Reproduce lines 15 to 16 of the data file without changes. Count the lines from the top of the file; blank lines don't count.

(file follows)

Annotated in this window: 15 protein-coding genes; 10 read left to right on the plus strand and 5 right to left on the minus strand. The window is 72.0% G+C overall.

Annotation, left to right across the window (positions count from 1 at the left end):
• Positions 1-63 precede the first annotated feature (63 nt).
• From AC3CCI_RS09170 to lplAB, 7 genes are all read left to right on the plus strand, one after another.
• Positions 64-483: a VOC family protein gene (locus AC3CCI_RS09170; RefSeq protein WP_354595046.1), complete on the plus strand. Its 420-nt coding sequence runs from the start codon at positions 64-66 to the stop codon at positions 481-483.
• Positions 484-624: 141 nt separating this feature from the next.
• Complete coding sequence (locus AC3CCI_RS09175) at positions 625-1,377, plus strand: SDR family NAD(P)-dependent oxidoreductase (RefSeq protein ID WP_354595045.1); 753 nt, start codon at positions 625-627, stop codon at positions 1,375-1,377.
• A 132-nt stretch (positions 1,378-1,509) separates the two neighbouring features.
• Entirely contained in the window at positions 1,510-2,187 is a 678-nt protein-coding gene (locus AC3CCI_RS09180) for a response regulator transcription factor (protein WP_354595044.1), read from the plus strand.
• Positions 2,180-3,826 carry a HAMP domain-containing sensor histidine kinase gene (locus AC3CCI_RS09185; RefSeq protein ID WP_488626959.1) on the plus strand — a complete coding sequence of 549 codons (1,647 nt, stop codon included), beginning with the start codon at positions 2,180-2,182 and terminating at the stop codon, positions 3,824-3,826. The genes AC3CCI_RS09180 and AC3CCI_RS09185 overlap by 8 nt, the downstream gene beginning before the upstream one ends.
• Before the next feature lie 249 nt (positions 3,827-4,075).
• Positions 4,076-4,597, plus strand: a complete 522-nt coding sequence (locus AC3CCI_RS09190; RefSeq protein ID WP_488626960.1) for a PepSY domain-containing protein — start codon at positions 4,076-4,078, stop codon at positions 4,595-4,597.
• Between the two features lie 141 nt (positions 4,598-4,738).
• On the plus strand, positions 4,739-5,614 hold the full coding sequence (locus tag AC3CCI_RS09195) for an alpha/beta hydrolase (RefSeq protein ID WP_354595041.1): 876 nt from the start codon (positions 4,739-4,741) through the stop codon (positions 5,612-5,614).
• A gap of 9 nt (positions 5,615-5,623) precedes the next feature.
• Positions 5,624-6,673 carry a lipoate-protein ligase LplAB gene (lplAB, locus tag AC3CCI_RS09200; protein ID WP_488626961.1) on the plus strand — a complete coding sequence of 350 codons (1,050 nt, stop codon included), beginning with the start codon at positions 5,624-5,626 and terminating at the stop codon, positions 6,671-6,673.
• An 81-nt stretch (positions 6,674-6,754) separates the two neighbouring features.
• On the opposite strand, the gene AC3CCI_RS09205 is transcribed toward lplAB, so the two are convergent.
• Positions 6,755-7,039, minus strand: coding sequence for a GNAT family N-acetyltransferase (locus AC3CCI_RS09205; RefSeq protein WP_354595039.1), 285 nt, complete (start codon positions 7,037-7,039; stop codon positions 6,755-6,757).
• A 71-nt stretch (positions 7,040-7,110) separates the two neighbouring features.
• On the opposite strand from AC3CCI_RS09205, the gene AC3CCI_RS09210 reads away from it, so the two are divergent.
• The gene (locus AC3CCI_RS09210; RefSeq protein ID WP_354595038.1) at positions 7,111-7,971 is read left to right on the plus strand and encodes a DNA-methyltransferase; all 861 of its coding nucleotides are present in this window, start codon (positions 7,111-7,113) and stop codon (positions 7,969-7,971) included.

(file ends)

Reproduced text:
• A gap of 9 nt (positions 5,615-5,623) precedes the next feature.
• Positions 5,624-6,673 carry a lipoate-protein ligase LplAB gene (lplAB, locus tag AC3CCI_RS09200; protein ID WP_488626961.1) on the plus strand — a complete coding sequence of 350 codons (1,050 nt, stop codon included), beginning with the start codon at positions 5,624-5,626 and terminating at the stop codon, positions 6,671-6,673.